sacraments
The interpretation and number of the sacraments vary among the Roman Catholic, Orthodox, Eastern independent, and Protestant churches. The Roman Church has fixed the number of sacraments at seven: baptism, confirmation, the Eucharist, penance, holy orders, matrimony, and anointing of the sick. In the early church the number of sacraments varied, sometimes including as many as 10 or 12. The theology of the Orthodox Church, under the influence of the Roman Catholic Church, fixed the number of sacraments at seven. The classical Protestant churches (i.e., Lutheran, Anglican, and Reformed) have accepted only two sacraments - i.e., baptism and the Eucharist, though Luther allowed that penance was a valid part of sacramental theology.
Salt War, the
Exasperated by the overriding of their privileges by papal governors, and hit by the rise in price of provisions after two disastrous harvests, the Perugians seized on Pope Paul III's order of 1540, that the price of salt should be increased, as an excuse to revolt. They were still seeking aid, notably from Florence and in Germany, when a papal army forced the city to surrender and swear allegiance to the legate sent to govern it. The chief focus of discontent, the area containing the houses of the old ruling family, the Bentivoglio, was buried under a new fortress, the Rocca Paolina, designed by Antonio da Sangallo the Younger.
sanguine
Red chalk with a rownish tinge, used for drawing.
Saracens
During the Middle Ages, the Arabs or Muslims, particularly those who fought against the Christian Crusades.
sarcophagus, pl. sarcophagi (Gk. flesh eating)
A coffin or tomb, made of stone, wood or terracotta, and sometimes (especially among the Greeks and Romans) carved with inscriptions and reliefs.
satyr
In Greek mythology, human-like woodland deities with the ears, legs and horns of a goat. Often depicted as the attendant of the Bacchus, the god of wine.
scalloped niche
A real or painted niche which has a semi-circular conch in the form of a shell.
Scepticism
This generic term covers several different anti-dogmatic tendencies in ancient and modern philosophy. The founder of the school is traditionally considered to be Pyrrho of Elis (c. 360 - c. 270 BC), whose writings, along with all the other original works of the formulators of the tradition, are lost. Information about the movement is contained in later writings such as Cicero's Academica (c. 45 BC), Diogenes Laertius' Life of Pyrrho (3rd century AD), and especially the works of Sextus Empiricus (c. 160 - c. 210 AD). The central thesis of the Sceptics is that certitude is impossible, owing to the many obstacles preventing valid empirical knowledge, in particular the absence of a criterion by which to distinguish truth from falsity. Rather than establishing a system of positive philosophy, the Sceptics emphasized the critical and negative nature of philosophy in questioning what was taken as legitimate knowledge by dogmatic schools such as Platonism and Stoicism.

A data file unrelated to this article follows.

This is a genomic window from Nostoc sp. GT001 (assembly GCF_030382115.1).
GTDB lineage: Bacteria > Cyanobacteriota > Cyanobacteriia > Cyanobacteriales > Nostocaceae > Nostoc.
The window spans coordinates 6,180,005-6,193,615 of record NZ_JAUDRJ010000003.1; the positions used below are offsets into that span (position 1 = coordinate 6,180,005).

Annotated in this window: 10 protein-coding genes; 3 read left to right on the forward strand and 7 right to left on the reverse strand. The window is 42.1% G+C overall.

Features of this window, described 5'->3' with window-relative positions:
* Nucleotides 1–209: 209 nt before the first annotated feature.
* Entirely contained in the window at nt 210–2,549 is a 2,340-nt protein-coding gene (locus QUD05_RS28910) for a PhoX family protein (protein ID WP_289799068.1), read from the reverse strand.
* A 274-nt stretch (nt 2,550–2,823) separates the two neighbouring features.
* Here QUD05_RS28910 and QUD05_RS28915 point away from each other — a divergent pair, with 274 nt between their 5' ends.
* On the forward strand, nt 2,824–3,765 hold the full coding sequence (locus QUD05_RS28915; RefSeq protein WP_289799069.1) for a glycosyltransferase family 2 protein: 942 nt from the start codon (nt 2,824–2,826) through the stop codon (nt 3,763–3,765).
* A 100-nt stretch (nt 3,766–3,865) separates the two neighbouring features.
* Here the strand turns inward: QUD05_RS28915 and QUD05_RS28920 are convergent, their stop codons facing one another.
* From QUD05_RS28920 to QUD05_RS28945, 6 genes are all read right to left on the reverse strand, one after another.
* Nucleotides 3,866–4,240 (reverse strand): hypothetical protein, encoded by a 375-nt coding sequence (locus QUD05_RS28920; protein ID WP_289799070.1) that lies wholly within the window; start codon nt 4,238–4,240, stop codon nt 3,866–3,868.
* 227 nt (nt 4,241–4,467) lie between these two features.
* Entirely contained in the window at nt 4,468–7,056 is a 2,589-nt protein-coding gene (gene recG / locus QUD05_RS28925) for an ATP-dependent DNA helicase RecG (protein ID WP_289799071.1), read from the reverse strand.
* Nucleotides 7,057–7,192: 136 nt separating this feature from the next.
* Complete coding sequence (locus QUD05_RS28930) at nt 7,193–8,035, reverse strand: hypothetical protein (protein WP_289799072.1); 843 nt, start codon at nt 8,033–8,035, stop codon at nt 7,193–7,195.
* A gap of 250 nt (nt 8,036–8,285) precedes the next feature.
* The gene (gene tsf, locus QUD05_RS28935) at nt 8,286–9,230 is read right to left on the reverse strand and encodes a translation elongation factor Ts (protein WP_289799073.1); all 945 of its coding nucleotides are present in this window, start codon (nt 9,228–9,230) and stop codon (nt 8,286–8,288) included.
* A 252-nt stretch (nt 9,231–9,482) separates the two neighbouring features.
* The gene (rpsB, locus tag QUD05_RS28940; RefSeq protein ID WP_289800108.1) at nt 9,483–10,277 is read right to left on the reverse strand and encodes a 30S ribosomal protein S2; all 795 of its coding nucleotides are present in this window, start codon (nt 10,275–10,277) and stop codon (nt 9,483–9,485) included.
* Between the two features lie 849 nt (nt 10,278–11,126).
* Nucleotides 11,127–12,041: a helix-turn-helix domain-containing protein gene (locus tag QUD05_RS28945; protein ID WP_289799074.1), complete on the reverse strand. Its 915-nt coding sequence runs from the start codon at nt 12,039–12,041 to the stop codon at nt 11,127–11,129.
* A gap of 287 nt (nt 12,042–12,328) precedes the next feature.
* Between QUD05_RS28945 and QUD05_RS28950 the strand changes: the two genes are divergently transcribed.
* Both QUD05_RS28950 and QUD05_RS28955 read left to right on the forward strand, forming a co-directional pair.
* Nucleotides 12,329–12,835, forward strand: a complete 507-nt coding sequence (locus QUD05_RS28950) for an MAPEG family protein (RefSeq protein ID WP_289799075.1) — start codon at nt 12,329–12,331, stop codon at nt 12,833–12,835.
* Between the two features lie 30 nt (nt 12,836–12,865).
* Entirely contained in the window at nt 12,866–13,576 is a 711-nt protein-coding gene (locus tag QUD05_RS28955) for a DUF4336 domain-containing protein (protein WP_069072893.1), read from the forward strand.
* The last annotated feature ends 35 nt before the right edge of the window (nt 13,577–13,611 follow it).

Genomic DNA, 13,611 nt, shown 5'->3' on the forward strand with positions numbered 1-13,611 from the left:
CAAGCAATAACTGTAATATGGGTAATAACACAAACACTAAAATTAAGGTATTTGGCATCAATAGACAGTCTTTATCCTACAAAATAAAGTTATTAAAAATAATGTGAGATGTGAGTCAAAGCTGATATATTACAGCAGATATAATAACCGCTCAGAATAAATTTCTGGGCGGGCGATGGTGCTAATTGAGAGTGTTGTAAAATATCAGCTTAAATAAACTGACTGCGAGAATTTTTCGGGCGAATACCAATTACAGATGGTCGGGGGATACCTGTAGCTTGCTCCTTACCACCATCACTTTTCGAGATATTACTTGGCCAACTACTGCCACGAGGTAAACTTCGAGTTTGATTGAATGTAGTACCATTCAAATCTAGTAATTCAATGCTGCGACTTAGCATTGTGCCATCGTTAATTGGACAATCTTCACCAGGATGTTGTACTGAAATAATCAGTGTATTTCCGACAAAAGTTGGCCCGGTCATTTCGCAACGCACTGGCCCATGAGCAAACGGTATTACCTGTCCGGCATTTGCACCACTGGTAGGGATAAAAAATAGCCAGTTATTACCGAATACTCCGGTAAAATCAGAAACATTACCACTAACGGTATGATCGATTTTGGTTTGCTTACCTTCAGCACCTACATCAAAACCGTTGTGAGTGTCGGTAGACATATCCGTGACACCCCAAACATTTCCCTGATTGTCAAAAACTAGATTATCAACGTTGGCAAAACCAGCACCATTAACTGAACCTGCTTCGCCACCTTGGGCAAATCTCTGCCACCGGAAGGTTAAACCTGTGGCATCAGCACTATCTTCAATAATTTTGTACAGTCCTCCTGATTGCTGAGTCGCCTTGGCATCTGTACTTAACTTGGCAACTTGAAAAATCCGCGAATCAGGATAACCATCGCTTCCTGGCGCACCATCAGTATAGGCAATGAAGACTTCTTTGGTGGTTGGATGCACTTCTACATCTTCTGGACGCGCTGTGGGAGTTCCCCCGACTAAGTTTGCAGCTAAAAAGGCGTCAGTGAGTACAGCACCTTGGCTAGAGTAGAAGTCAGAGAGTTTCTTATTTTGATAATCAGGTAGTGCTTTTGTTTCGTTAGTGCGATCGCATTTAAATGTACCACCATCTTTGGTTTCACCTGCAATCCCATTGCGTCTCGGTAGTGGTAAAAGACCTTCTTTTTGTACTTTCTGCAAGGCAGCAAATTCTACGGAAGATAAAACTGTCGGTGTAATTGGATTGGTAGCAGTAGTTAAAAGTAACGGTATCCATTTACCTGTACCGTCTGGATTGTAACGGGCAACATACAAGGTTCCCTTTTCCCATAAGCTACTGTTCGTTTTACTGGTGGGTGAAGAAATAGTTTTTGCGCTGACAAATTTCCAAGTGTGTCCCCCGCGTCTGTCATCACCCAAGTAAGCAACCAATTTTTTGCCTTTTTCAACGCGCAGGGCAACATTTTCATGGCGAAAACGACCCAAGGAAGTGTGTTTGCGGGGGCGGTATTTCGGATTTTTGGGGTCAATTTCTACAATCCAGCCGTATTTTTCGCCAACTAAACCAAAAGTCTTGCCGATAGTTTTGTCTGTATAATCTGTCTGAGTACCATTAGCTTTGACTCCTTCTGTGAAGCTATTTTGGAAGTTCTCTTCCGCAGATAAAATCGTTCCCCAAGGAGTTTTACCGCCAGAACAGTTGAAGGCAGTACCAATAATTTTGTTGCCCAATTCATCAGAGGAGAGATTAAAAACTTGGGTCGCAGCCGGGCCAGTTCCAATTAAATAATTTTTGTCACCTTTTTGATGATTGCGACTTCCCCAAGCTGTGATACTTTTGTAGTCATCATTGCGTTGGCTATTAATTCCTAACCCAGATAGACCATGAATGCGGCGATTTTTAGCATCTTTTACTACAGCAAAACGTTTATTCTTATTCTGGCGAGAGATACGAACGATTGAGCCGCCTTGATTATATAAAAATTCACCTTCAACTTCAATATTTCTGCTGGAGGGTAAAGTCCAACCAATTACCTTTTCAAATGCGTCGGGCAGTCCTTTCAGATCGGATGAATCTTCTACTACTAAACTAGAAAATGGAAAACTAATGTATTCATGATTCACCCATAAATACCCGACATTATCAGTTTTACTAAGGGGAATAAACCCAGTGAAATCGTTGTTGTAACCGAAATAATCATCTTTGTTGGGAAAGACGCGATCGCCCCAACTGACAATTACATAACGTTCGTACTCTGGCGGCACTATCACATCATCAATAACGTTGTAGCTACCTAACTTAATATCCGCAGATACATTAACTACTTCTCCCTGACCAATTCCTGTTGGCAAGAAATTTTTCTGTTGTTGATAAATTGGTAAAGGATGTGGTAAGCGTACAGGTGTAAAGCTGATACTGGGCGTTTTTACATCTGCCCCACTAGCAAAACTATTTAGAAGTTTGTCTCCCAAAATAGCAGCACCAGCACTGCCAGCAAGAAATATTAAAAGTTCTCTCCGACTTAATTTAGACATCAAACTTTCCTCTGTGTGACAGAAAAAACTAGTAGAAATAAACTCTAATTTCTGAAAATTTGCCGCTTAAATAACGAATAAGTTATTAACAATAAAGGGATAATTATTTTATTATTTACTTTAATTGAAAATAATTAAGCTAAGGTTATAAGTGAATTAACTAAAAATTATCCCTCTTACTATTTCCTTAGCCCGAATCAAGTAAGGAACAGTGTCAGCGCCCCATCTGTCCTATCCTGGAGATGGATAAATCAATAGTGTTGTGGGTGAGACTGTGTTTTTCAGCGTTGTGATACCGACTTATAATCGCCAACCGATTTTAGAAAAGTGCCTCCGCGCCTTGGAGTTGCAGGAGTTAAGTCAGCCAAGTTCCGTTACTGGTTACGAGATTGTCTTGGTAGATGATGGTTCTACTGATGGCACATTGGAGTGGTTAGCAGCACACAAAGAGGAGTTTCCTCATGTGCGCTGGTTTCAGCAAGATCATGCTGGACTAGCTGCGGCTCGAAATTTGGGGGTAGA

Schildersbent (Dutch: 'band of painters')
A fraternal organization founded in 1623 by a group of Netherlandish artists living in Rome for social intercourse and mutual assistance. Its members called themselves Bentvueghels or 'birds of a flock' and they had individual Bentnames - for example Pieter van Laer, one of the early leaders, was called Bamboccio. In 1720 the Schildersbent was dissolved and prohibited by papal decree because of its rowdiness and drunkenness.
Schism, the Great
It began 20 September 1378 when a majority of the cardinals, having declared their election of the Neapolitan Bartolomeo Prignano (Urban VI) 5 months previously to be invalid because of the undue pressure exerted by the Roman mob, elected the Frenchman Robert of Geneva (Clement VII). Although the schism was caused by acute personal differences between Urban and the cardinals, most of whom, being Frenchmen, were deeply unhappy over the return of the Papacy from Avignon to Rome, Christendom divided along political lines once the double election had taken place, with France and her allies Aragon, Castile and Scotland supporting Clement, while England, the Emperor and most other princes remained loyal to Urban.
scholasticism
The term is ambivalent. It describes the characteristic method of instruction and exposition used in medieval schools and universities: the posing of a case (quaestio), arguing (disputatio) and settling it (sententia). It also describes the subject matter that was particularly shaped by this method: philosophy, with its strong connection with Christian theology and its dependence on Aristotelian texts and commentaries, and theology, with its assumption that spiritual truths can be seized with the tools of formal logic. 'Scholasticism' has thus become almost synonymous with medieval thought. As such, it can appear the antithesis of Renaissance thought, especially as writers like Petrarch and Valla poured scorn on both the methods and the content of medieval scholarship.
secco (Italian: dry)
Term applied to a technique of mural painting in which the colours are applied to dry plaster, rather than wet plaster as in fresco. The colours were either tempera or pigments ground in lime-water; if lime-water was used, the plaster had to be damped before painting, a method described by Theophilus and popular in northern Europe and in Spain. In Italian Renaissance art the finishing touches to a true fresco would often be painted a secco, as it is easier to add details in this way; because the secco technique is much less permanent, such passages have frequently flaked off with time. Thus in Giotto's Betrayal in the Arena Chapel, Padua, the details of many of the soldiers' weapons are now missing. (See also: fresco.)
seraph (plural seraphim)
In Jewish, Christian, and Islamic literature, celestial being variously described as having two or three pairs of wings and serving as a throne guardian of God. Often called the burning ones, seraphim in the Old Testament appear in the Temple vision of the prophet Isaiah as six-winged creatures praising God. In Christian angelology the seraphim are the highest-ranking celestial beings in the hierarchy of angels. In art the four-winged cherubim are painted blue (symbolizing the sky) and the six-winged seraphim red (symbolizing fire).